Tria Beauty names COO
DUBLIN, Calif. — Tria Beauty, a maker of at-home laser and light-based skin care treatments, has named Michael Lopez as COO. Lopez assumes leadership of the company's global technology and operations functions.
"Mike is well suited to take Tria to its next level, as we accelerate the development of our innovation pipeline and drive cost-efficiencies that will allow us expand our market reach more rapidly. Mike is a great addition to our leadership team," stated Peter Wyles, president and CEO of Tria Beauty.
Lopez joins Tria Beauty after holding C-level operations management positions in both global and start-up organizations, including PneumRx Inc., (acquired by BTG) and Oraya Therapeutics. His other recent experiences include VP of operations at Ventus Medical and VP of manufacturing for InSound Medical, (acquired by Sonova).
Has a unique ‘skin fingerprint’ unlocked the secret to the fountain of youth?
VANCOUVER, B.C. — Do you ever wonder why some women look much younger than their age? Could it be her genes, does she use a “magic” cream or has she had a cosmetic procedure? Research from Procter & Gamble’s Olay shows how gene expression changes impact the appearance and quality of women’s skin as they age across every decade.
Olay’s Multi-Decade and Ethnicity study reveals biological commonalities among a unique subset of women who look exceptionally younger than their age. In addition, the research found specific gene expression changes that impact the skin aging process during each decade of a woman’s life.
The MDE study, which was initiated in 2012, marries genotypic and phenotypic science and examines women in nearly every decade of life – from their 20s to their 70s – and across ethnicities – Caucasian, African, Hispanic and Asian. The study is led by Alexa Kimball, professor of dermatology, Harvard Medical School/Massachusetts General Hospital, and other scientific and analytical research partners in the fields of systems biology, skin biology, and 3D imaging and hormone mapping. For the first time, Olay entered into a collaboration with 23andMe, a personal genetics company, to further understand the genes linked to skin aging and their biological variability across different ethnicities.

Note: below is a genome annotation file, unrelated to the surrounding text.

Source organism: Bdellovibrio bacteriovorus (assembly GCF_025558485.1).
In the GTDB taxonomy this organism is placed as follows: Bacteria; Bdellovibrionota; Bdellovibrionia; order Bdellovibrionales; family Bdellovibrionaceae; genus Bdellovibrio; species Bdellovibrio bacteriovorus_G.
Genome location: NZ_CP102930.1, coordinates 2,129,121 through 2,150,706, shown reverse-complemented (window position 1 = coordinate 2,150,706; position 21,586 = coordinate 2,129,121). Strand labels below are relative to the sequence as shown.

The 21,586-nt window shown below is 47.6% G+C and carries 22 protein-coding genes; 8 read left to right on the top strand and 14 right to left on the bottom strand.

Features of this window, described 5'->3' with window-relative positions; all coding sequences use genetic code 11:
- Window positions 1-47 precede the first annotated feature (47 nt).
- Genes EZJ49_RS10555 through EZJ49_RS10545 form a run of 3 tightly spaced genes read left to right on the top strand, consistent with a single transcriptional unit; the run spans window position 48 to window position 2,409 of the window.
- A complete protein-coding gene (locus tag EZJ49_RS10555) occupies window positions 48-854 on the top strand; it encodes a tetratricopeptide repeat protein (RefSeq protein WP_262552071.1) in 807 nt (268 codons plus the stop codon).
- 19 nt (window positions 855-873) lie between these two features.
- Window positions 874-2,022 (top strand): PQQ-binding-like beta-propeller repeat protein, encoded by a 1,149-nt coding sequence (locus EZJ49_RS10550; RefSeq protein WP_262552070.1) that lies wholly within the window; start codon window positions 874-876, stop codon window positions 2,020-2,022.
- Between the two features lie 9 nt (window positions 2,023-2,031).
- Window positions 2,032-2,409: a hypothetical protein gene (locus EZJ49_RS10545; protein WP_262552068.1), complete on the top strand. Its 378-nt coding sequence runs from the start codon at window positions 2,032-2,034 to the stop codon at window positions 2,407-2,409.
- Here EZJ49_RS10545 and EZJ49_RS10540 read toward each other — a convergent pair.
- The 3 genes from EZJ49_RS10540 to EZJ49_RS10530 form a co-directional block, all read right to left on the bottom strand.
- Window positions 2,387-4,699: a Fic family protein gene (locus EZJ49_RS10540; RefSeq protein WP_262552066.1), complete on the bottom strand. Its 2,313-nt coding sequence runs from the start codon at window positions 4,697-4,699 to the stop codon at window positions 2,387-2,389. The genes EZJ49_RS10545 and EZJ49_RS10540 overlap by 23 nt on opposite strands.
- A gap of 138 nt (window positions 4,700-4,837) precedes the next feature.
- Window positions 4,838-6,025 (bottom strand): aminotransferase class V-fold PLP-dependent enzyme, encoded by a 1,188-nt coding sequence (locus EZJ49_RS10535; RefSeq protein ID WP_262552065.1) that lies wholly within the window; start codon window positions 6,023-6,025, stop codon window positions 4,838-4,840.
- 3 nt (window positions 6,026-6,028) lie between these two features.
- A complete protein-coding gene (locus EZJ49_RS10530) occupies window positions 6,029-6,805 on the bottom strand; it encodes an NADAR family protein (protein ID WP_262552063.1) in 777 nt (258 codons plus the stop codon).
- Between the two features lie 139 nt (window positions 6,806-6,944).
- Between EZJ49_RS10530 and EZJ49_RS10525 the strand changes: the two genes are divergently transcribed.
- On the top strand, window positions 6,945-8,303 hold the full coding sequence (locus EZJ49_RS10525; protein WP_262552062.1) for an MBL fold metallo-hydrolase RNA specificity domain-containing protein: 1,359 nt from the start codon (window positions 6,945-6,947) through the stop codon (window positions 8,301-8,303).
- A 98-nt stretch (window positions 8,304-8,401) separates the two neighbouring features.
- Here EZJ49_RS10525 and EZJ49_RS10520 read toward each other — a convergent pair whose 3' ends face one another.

The initial findings of this MDE study include data from Caucasian and African research participants. From these, there are two key takeaways that will help determine what’s possible when it comes to cosmetic skin care and looking ageless.
First, there are similarities among women who have not undergone cosmetic procedures but still appear to be “ageless.” Through advanced bioinformatics analysis of approximately 20,000 genes, Olay identified a unique skin fingerprint among these “exceptional skin agers” comprised of around 2,000 genes. They are responsible for a range of key biochemical pathways, including those involved in cellular energy production, cell junction and adhesion processes, skin and moisture barrier formation, DNA repair and replication, and anti-oxidant production. The MDE study found that although we all have these genes in our skin, how strongly these genes are expressed in the skin is distinct in “exceptional skin agers” – and that can be influenced by environmental factors, lifestyle choices and even skin care habits.